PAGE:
The Center for Eating Disorders Blog

Food Rituals: When Weird Becomes Harmful


The Center for Eating Disorders at Sheppard Pratt partnered with Seventeen Magazine to conduct a survey to look at disordered eating among young women between the ages of 13 and 20-years-old. Seventeen’s recent article, Are You a Freaky Eater?, published in the August 2008 issue, brings to light results gathered from the survey and also explores the nuances of, and behaviors associated with, “freaky eating” – systematic eating patterns categorized as “weird” and most frequently used as a coping mechanism to mask underlying mental health problems, such as depression or anxiety.

Certain experiences can trigger the onset of ritualistic eating patterns, such as a trauma or stressful event in a person’s life. One way an individual may cope with personal issues is by developing coping mechanisms like the one known as “freaky eating.” If not treated, these bizarre, yet calculated eating habits can spiral out of control, resulting in full-blown eating disorders.

When determining if an individual has developed obsessive regimented “rules” for eating, it’s best to look for common signs and symptoms that characterize their love/hate relationship with food. Recognizing these specific signs and symptoms can help individuals and families identify the need to seek appropriate professional treatment. “Freaky” eating behaviors and patterns to look out for include:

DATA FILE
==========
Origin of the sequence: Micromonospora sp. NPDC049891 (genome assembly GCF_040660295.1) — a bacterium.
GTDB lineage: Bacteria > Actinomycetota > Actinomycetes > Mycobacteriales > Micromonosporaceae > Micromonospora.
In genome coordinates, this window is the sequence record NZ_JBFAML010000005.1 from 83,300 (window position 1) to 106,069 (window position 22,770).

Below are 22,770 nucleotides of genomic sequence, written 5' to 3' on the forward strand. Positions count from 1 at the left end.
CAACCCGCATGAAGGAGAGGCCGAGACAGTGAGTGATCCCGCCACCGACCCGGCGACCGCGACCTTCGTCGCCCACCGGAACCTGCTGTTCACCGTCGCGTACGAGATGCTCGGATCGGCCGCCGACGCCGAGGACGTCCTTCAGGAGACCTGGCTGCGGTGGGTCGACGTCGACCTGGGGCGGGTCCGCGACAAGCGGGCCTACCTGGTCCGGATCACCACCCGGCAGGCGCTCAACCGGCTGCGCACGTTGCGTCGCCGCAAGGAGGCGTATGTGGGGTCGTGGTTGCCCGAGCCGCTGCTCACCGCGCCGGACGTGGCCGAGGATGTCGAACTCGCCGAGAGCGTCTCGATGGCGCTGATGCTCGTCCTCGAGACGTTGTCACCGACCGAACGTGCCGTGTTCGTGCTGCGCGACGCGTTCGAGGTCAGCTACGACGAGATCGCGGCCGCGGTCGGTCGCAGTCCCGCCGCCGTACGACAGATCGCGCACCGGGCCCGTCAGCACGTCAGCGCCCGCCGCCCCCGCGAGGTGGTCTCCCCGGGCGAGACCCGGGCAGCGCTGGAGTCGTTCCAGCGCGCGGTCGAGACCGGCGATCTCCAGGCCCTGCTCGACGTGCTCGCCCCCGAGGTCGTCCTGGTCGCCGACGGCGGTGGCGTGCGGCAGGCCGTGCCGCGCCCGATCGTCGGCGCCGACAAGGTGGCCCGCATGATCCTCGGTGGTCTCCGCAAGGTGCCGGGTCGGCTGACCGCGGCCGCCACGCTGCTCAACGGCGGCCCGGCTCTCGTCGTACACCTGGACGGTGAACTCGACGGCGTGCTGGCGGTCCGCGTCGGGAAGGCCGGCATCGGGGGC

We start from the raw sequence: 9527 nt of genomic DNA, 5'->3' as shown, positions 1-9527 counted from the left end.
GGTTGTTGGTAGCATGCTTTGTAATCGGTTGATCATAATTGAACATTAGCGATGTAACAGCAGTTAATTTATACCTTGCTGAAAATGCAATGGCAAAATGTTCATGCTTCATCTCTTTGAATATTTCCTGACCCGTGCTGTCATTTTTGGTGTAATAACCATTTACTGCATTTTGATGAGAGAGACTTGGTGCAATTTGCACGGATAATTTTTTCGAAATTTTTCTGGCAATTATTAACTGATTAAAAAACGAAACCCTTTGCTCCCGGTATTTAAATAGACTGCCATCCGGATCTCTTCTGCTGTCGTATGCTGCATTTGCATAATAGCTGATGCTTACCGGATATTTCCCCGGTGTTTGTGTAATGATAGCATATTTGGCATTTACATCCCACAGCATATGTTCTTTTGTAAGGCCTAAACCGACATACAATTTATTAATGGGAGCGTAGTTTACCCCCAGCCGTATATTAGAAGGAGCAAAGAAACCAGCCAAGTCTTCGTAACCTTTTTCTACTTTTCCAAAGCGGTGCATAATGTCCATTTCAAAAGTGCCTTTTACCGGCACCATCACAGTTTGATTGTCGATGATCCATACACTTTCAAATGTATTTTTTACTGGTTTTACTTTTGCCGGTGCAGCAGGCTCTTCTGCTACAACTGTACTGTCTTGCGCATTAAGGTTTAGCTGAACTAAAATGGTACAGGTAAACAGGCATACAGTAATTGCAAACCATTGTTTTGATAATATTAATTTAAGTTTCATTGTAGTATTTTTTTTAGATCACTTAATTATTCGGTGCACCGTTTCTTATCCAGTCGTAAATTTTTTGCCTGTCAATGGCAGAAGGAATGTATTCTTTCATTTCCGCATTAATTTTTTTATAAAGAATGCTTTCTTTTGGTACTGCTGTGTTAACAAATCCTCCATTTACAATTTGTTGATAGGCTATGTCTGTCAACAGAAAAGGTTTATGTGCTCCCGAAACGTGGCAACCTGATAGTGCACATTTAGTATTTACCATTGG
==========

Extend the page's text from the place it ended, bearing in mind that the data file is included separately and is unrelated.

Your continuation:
• Cutting food into tiny pieces
  • Showing discomfort when eating in front of others
  • Labeling certain foods as good and other foods as bad – strictly avoiding the ‘bad’ foods
  • Not allowing certain foods to touch each other on the same plate
  • A desire to keep food habits or patterns as secretive or low-key as possible

A tumultuous relationship with food can cause an individual to experience low self esteem, cause social isolation due to avoidance of eating with others and can impair an individual’s mood as a result of decreased intake and/or concerns about intake.

If you’re concerned that a friend or family member may be developing an eating disorder as the result of unusual eating patterns, please take our online assessment.

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